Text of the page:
Kristi: My friends and I are always debating whether it’s best to work out in the morning or at night. Which is best?
Bruce: Some studies show that working out in the morning may boost your metabolism and expend more calories throughout the day; however, the best time to work out if when you have available time. If you’re not a morning person, it doesn’t make sense to exercise in the morning. The first step to creating a workout schedule is finding a time that you can consistently stick to.
Kristi: What’s the best way to firm up the abdomen and strengthen abdominal muscles following pregnancy and childbirth?
Kristi: What’s the best way to treat shin splints?
Bruce: The Dixie cup ice massage! Fill a small bathroom cup with water and freeze it. Once the water is frozen, take out the cup and use it to massage your shins for 15 minutes each. Also, perform some strengthening exercises with a resistance band (or even a towel). However, while you are experiencing pain, reduce your activity, and take the time to ice, stretch, and strengthen.
Kristi: If a person has limited time to work out and wants to lose weight, should he/she spend more time on cardio or weights?
Bruce: Both! Shorten cardio time by performing intervals: After a three-minute easy warm-up, perform 20 seconds of a “hard” phase followed by an easy phase of 40 seconds. Perform 10 reps. This 13-minute workout will be a quick way to burn calories! For strength-training, include multi-joint exercises such as: dumbbell squats to shoulder presses, or reverse lunges to bicep curls. Include a “pulling” exercise, such as a lateral pull down or a free-motion lateral pull down, or a Technogym seated row.
Kristi: Do you advise eating or fasting before working out? According to several recent studies, if the goal is to burn fat, fasting is best. What do you think?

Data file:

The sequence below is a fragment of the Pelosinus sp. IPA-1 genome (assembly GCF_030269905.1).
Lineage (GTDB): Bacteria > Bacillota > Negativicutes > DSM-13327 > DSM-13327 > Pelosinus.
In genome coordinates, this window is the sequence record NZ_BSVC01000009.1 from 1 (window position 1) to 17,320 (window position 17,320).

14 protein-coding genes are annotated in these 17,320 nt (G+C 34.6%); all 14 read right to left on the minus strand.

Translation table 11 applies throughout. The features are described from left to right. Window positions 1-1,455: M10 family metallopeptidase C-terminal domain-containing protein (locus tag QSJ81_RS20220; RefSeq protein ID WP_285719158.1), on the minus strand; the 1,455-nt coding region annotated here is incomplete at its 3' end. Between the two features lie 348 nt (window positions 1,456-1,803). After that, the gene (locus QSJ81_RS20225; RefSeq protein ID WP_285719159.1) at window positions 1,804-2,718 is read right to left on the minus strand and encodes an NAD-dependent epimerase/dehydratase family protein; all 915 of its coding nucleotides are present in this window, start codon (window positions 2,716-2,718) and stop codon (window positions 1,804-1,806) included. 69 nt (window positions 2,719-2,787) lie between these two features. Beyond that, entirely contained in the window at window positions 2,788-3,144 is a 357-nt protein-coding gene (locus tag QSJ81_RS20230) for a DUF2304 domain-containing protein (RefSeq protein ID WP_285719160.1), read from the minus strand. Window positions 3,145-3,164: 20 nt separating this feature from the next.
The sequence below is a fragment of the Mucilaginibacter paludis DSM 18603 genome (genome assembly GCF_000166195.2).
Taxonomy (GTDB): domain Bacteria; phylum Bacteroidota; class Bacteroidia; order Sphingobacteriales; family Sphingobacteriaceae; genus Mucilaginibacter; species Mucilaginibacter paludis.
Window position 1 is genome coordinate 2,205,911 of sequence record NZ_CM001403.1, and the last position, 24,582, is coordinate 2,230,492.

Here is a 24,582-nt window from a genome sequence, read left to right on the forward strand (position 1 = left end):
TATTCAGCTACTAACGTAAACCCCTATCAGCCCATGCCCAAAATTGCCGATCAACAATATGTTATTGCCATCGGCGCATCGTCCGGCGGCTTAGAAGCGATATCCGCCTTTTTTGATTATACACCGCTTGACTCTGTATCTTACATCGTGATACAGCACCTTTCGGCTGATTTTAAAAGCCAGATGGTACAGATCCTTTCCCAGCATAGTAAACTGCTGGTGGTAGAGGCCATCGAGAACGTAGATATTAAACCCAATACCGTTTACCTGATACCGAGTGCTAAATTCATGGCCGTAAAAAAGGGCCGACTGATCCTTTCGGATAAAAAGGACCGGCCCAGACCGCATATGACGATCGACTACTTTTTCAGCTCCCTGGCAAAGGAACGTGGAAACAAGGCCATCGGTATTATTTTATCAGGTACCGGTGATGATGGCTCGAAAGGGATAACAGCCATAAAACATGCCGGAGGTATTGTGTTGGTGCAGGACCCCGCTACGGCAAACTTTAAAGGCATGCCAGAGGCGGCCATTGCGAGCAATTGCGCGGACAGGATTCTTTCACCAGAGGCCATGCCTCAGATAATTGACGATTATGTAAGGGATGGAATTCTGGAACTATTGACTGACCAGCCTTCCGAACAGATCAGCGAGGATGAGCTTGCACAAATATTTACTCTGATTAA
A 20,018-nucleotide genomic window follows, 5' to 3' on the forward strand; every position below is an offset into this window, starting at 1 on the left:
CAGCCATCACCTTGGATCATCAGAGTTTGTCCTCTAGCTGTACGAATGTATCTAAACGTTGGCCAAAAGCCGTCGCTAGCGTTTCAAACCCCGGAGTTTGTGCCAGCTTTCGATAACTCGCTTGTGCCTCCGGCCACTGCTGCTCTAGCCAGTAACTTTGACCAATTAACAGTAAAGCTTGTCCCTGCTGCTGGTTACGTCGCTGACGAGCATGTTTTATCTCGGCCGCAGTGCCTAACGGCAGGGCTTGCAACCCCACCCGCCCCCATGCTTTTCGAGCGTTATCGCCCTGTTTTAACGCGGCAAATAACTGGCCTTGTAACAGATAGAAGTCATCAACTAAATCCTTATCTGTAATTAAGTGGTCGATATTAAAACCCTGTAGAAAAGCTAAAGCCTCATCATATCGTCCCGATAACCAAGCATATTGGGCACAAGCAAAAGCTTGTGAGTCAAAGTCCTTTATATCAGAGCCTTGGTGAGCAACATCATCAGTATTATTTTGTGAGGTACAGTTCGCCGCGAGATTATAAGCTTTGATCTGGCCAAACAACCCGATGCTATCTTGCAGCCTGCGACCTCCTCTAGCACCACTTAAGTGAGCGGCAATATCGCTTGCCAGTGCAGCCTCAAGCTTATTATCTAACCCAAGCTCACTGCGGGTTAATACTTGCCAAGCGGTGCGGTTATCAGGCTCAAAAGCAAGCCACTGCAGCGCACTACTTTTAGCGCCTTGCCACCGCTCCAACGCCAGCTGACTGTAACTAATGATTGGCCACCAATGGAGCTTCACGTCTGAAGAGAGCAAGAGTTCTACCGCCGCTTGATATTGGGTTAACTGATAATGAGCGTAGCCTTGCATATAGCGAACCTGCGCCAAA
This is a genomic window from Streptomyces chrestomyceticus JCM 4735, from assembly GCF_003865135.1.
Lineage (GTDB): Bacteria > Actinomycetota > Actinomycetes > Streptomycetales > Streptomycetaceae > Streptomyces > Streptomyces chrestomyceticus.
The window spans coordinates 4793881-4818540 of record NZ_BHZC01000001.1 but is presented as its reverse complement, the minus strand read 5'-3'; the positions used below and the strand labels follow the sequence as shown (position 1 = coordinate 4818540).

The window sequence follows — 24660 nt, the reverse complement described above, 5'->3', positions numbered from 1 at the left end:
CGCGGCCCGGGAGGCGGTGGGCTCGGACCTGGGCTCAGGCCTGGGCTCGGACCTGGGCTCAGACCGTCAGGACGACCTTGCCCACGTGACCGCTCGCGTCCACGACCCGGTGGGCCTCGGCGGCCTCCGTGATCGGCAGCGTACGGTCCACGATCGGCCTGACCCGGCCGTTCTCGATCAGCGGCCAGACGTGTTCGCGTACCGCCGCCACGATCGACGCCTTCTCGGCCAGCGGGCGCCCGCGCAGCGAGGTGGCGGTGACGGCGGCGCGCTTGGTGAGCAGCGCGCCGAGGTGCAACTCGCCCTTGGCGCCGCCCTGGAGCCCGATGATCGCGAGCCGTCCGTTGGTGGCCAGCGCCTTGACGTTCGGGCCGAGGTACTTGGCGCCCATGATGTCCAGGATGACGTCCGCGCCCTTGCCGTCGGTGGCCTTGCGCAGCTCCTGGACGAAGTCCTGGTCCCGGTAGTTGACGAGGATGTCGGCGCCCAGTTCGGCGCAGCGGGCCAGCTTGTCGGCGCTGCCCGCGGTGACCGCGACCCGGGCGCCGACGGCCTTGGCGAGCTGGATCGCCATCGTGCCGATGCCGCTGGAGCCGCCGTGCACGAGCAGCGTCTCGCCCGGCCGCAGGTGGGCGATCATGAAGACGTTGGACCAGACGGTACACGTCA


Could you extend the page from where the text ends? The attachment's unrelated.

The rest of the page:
Bruce: I would recommend eating prior to exercise. They key is to eat something that doesn’t upset your stomach. Even 12 ounces of a sports drink (like Gatorade) would assist you in your workout. Another option is to eat a banana and half a bagel with peanut butter. You want to take in calories to give your body energy for the workout plus stay hydrated.
After exercising, you should refuel to help you recover from your workout. Try to eat something like a peanut butter and jelly sandwich on wheat bread or drink a Myoplex recovery shake within 30 minutes after exercise.
Kristi: You’re in great shape, so tell me about your workouts.
Bruce: I work out six days a week. I strength-train 3x a week, and I run about 30-35 miles a week. For cardio workouts, I include jump rope intervals, hill repeats, metabolic circuits with medicine ball throws and tire flips, and long runs of 10 miles each.
Kristi: What do you like best about being a trainer?
Bruce: Watching my clients make progress and changing their lives!
Got a question you want a Midtown trainer to answer? You can post your question as a comment, or email it to me at email@example.com. If you email the question, I will ask it anonymously on your behalf, and post the question and answer (but not your name) on the next “Ask the Trainer” post.
My great aunt is 81 years old. She mows her own lawn. She paints her house every other year. She hangs curtains (and installs the hardware), cooks huge Italian meals on a weekly basis and drives them to the lucky members of her family on both sides of the city, and can fix just about anything. She runs after my 19-month-old twins and my three-year-old, even when each is headed in a separate direction. She’s the picture of health, save for the occasional cold. My aunt seems to have more energy on her worst day than I have on my best.
She’s also about 10-15 pounds overweight.
Her very slim husband is 84. While still very vital, he has long lacked energy and strength. He has heart problems and high cholesterol. Even in his younger years, he preferred to stay at home and relax rather than follow my aunt on her many adventures.
My aunt is by far the more healthy of the two.
Recent research suggests that some of those who are overweight (33% of all Americans) might actually be considered healthy and fit. This article cites studies that have found that those with an “overweight” BMI (not to be confused with a BMI in the “obese” range) are less likely to have a whole slew of diseases, including lung cancer, osteoporosis, and anemia, when compared with those who have a “normal” BMI. In addition, a study in the journal Obesity, found that those with an “overweight” BMI have a lower mortality risk than any other weight group.